The Clouser Minnow is one of those flies that is always there. It’s always there calling to you, saying, “You always know that you can catch some fish with me at any time. Stop messing around with the other stuff and just catch some fish. Tie me on.” Like the Woolly Bugger, the Clouser is super versatile. Many fly anglers are familiar with the fact that Lefty Kreh at one point many years ago had caught at least 86 species on this fly pattern. That number may be over 100 now. Either way, the Clouser Minnow should be a staple of yours on at least some of your fly fishing venues. My personal prize catch was an obese bullfrog that grabbed my Clouser as I dragged it over some rocks to pick it up. The fly catches fish…and frogs!
THE CLOUSER MINNOW: SIMPLICITY AND VERSATILITY IN ACTION
The beauty of this fly is in its simplicity. This simplicity allows you to adapt the pattern to make it even better for your particular fishing situation. You can use synthetics, high-ties, low-ties, lots of flash (Flashtail Clouser style or otherwise), or many other techniques and materials. In fact, the Clouser has become almost a style rather than a pattern, much like the Hollow Fleye.
You can also mess with the weighted eyes. You can increase the weight. You can decrease the weight. You can add a keel. You can adjust the position of the weight on the hook for different actions. These and other reasons are why almost every angler who has pursued fish that eat minnows with regularity has used a Clouser Minnow at some point.
FLY DESIGN OF THIS PARTICULAR CLOUSER MINNOW
With this particular version of the Clouser Minnow, we work with synthetic materials: lots of flash and craft fur. Some low ties with cream-colored craft fur provide a nice base over which we can place some white craft fur. This has two main effects: the cream craft fur subtly washes out the white, and the low ties make the base wider without having to add lots of craft fur at the head.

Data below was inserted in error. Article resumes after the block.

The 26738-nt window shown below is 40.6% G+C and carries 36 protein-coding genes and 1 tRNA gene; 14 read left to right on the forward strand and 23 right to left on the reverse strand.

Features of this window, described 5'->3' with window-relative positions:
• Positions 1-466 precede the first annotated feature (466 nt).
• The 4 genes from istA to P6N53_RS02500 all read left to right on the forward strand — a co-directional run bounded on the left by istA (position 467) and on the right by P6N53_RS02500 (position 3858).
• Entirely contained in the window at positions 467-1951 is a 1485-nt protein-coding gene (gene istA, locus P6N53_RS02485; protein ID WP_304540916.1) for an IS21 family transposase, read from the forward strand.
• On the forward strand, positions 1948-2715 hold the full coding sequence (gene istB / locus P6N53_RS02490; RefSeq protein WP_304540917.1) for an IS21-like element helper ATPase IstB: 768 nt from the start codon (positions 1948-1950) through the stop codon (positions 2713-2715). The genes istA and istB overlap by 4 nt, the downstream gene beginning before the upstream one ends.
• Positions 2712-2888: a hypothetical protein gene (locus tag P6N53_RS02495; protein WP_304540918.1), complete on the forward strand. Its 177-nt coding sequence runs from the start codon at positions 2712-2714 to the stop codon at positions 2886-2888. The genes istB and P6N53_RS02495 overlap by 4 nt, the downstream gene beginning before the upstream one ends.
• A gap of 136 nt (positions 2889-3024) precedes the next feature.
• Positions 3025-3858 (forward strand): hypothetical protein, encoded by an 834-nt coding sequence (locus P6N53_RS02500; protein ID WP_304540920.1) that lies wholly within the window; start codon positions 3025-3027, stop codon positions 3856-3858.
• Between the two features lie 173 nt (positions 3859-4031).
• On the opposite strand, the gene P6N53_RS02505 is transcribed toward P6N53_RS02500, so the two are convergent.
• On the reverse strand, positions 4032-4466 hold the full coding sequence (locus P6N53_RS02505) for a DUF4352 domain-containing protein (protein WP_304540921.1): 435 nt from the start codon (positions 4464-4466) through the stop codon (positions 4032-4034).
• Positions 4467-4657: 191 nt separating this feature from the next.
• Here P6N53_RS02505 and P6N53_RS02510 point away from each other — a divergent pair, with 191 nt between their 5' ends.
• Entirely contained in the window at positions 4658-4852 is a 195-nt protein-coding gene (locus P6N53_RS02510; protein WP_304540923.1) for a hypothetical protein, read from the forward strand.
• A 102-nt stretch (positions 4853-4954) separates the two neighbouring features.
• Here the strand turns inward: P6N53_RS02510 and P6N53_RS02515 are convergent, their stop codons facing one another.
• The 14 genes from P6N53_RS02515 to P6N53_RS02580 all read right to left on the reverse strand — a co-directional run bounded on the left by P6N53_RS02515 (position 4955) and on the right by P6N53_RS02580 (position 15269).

The fly for this Clouser is tied on a jig hook, mainly because of the features of the hooks itself—it’s the perfect hook when you might encounter some big fish, but it is still thin enough to sink in, without having to throw your back out on the hookset. The Gamakatsu 294 is actually no longer made, but if you look around a bit you can find some manufacturers that still have a bunch of them.
The flash is placed throughout this Clouser to maintain a nice profile. Flash is something that can be a huge trigger to fish, particularly in clear to semi-clear water, since the fish can be attracted to your fly from a long distance away. Two of my favorite types of flash are lateral line and holographic flashabou. Both of these types of flash have dozens and dozens of flashpoints versus regular flashabou, which will have one main flashpoint plus the overall flash that it provides with the strand itself. Play around with the flash though, since too much of a good thing is too much, even if it is good. Finally, because there is so much flash, it will actually provide more bulk and therefore a bigger aquatic profile in the water when you work the fly.
HOW THE MATERIAL CHOICES AFFECT THIS CLOUSER MINNOW
The material choices of this Clouser pattern will affect how it performs in the water. Because the fly is tied with pretty much all synthetics, it will sink a bit more than if it were tied with bunny or bucktail. This causes the fly to have a more pronounced sink on the pause. The Craft fur will buoy the fly up a bit, particularly if you tie it fuller like in the video, but overall, it still sinks faster than a fly tied with naturally buoyant materials. The action with the craft fur and the flash together is very nice.